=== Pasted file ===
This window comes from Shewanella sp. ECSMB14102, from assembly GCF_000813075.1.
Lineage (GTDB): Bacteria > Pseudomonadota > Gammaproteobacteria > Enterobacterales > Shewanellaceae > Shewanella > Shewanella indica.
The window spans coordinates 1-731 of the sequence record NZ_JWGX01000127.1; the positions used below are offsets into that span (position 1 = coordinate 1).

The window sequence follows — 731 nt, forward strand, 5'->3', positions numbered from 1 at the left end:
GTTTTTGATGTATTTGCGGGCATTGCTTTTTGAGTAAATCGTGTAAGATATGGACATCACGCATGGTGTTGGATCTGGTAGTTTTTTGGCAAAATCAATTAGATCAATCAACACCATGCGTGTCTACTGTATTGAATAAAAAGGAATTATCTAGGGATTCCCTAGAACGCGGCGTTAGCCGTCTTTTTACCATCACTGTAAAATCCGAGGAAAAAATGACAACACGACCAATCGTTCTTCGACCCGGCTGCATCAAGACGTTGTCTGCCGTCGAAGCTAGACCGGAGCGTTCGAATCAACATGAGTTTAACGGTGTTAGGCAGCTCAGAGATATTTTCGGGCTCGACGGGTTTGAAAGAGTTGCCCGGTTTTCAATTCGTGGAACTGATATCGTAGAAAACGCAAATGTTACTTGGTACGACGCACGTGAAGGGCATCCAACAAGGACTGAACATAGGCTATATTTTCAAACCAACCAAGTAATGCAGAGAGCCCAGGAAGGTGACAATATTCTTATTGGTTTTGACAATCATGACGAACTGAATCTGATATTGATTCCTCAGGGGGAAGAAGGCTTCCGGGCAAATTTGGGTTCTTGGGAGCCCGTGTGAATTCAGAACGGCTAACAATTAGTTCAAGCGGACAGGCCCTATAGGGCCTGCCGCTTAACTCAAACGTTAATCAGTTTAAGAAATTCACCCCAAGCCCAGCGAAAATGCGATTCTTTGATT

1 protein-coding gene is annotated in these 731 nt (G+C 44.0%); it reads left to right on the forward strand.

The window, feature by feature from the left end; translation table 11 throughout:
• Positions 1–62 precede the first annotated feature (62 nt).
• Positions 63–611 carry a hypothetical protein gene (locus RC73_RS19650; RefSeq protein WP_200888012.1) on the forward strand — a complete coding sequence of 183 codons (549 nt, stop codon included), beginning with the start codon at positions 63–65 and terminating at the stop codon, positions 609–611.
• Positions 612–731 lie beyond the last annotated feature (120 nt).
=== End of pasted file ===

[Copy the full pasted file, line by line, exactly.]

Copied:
This window comes from Shewanella sp. ECSMB14102, from assembly GCF_000813075.1.
Lineage (GTDB): Bacteria > Pseudomonadota > Gammaproteobacteria > Enterobacterales > Shewanellaceae > Shewanella > Shewanella indica.
The window spans coordinates 1-731 of the sequence record NZ_JWGX01000127.1; the positions used below are offsets into that span (position 1 = coordinate 1).

The window sequence follows — 731 nt, forward strand, 5'->3', positions numbered from 1 at the left end:
GTTTTTGATGTATTTGCGGGCATTGCTTTTTGAGTAAATCGTGTAAGATATGGACATCACGCATGGTGTTGGATCTGGTAGTTTTTTGGCAAAATCAATTAGATCAATCAACACCATGCGTGTCTACTGTATTGAATAAAAAGGAATTATCTAGGGATTCCCTAGAACGCGGCGTTAGCCGTCTTTTTACCATCACTGTAAAATCCGAGGAAAAAATGACAACACGACCAATCGTTCTTCGACCCGGCTGCATCAAGACGTTGTCTGCCGTCGAAGCTAGACCGGAGCGTTCGAATCAACATGAGTTTAACGGTGTTAGGCAGCTCAGAGATATTTTCGGGCTCGACGGGTTTGAAAGAGTTGCCCGGTTTTCAATTCGTGGAACTGATATCGTAGAAAACGCAAATGTTACTTGGTACGACGCACGTGAAGGGCATCCAACAAGGACTGAACATAGGCTATATTTTCAAACCAACCAAGTAATGCAGAGAGCCCAGGAAGGTGACAATATTCTTATTGGTTTTGACAATCATGACGAACTGAATCTGATATTGATTCCTCAGGGGGAAGAAGGCTTCCGGGCAAATTTGGGTTCTTGGGAGCCCGTGTGAATTCAGAACGGCTAACAATTAGTTCAAGCGGACAGGCCCTATAGGGCCTGCCGCTTAACTCAAACGTTAATCAGTTTAAGAAATTCACCCCAAGCCCAGCGAAAATGCGATTCTTTGATT

1 protein-coding gene is annotated in these 731 nt (G+C 44.0%); it reads left to right on the forward strand.

The window, feature by feature from the left end; translation table 11 throughout:
• Positions 1–62 precede the first annotated feature (62 nt).
• Positions 63–611 carry a hypothetical protein gene (locus RC73_RS19650; RefSeq protein WP_200888012.1) on the forward strand — a complete coding sequence of 183 codons (549 nt, stop codon included), beginning with the start codon at positions 63–65 and terminating at the stop codon, positions 609–611.
• Positions 612–731 lie beyond the last annotated feature (120 nt).